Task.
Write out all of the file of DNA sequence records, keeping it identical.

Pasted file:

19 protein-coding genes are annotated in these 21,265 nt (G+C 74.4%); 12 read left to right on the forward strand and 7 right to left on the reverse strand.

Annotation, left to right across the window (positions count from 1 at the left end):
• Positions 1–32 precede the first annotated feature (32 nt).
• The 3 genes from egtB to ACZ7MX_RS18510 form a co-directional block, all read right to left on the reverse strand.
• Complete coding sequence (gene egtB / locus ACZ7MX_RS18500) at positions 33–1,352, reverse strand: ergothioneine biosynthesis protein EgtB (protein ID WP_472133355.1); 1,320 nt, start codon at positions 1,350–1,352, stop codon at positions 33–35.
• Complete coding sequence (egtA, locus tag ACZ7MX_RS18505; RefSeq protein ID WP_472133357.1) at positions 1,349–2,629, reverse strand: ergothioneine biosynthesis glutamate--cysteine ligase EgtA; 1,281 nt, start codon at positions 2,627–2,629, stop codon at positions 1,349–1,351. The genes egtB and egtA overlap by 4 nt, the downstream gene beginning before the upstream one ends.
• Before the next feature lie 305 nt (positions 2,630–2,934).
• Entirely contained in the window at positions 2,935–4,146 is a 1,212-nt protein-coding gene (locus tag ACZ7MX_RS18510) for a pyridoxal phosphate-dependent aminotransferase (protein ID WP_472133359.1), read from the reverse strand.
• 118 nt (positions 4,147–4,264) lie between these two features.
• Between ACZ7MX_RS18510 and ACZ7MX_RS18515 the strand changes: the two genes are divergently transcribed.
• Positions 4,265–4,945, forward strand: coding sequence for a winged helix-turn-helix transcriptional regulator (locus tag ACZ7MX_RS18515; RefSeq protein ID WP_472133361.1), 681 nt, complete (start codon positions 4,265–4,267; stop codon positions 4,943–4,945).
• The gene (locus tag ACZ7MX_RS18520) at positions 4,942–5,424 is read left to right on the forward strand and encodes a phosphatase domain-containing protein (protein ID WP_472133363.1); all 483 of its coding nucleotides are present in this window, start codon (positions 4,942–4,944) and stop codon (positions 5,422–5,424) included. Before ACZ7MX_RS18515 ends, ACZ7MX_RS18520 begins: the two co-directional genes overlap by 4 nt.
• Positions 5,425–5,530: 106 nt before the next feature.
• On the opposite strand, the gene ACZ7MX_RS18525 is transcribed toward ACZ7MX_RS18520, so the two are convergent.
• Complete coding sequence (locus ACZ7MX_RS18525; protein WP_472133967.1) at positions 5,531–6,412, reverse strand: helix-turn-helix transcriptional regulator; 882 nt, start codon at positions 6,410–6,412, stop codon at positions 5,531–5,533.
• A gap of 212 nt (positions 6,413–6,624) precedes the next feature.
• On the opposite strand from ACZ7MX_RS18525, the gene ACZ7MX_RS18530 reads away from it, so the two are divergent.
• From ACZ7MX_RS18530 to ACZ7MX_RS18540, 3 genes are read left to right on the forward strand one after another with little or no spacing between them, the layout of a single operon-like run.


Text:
19 protein-coding genes are annotated in these 21,265 nt (G+C 74.4%); 12 read left to right on the forward strand and 7 right to left on the reverse strand.

Annotation, left to right across the window (positions count from 1 at the left end):
• Positions 1–32 precede the first annotated feature (32 nt).
• The 3 genes from egtB to ACZ7MX_RS18510 form a co-directional block, all read right to left on the reverse strand.
• Complete coding sequence (gene egtB / locus ACZ7MX_RS18500) at positions 33–1,352, reverse strand: ergothioneine biosynthesis protein EgtB (protein ID WP_472133355.1); 1,320 nt, start codon at positions 1,350–1,352, stop codon at positions 33–35.
• Complete coding sequence (egtA, locus tag ACZ7MX_RS18505; RefSeq protein ID WP_472133357.1) at positions 1,349–2,629, reverse strand: ergothioneine biosynthesis glutamate--cysteine ligase EgtA; 1,281 nt, start codon at positions 2,627–2,629, stop codon at positions 1,349–1,351. The genes egtB and egtA overlap by 4 nt, the downstream gene beginning before the upstream one ends.
• Before the next feature lie 305 nt (positions 2,630–2,934).
• Entirely contained in the window at positions 2,935–4,146 is a 1,212-nt protein-coding gene (locus tag ACZ7MX_RS18510) for a pyridoxal phosphate-dependent aminotransferase (protein ID WP_472133359.1), read from the reverse strand.
• 118 nt (positions 4,147–4,264) lie between these two features.
• Between ACZ7MX_RS18510 and ACZ7MX_RS18515 the strand changes: the two genes are divergently transcribed.
• Positions 4,265–4,945, forward strand: coding sequence for a winged helix-turn-helix transcriptional regulator (locus tag ACZ7MX_RS18515; RefSeq protein ID WP_472133361.1), 681 nt, complete (start codon positions 4,265–4,267; stop codon positions 4,943–4,945).
• The gene (locus tag ACZ7MX_RS18520) at positions 4,942–5,424 is read left to right on the forward strand and encodes a phosphatase domain-containing protein (protein ID WP_472133363.1); all 483 of its coding nucleotides are present in this window, start codon (positions 4,942–4,944) and stop codon (positions 5,422–5,424) included. Before ACZ7MX_RS18515 ends, ACZ7MX_RS18520 begins: the two co-directional genes overlap by 4 nt.
• Positions 5,425–5,530: 106 nt before the next feature.
• On the opposite strand, the gene ACZ7MX_RS18525 is transcribed toward ACZ7MX_RS18520, so the two are convergent.
• Complete coding sequence (locus ACZ7MX_RS18525; protein WP_472133967.1) at positions 5,531–6,412, reverse strand: helix-turn-helix transcriptional regulator; 882 nt, start codon at positions 6,410–6,412, stop codon at positions 5,531–5,533.
• A gap of 212 nt (positions 6,413–6,624) precedes the next feature.
• On the opposite strand from ACZ7MX_RS18525, the gene ACZ7MX_RS18530 reads away from it, so the two are divergent.
• From ACZ7MX_RS18530 to ACZ7MX_RS18540, 3 genes are read left to right on the forward strand one after another with little or no spacing between them, the layout of a single operon-like run.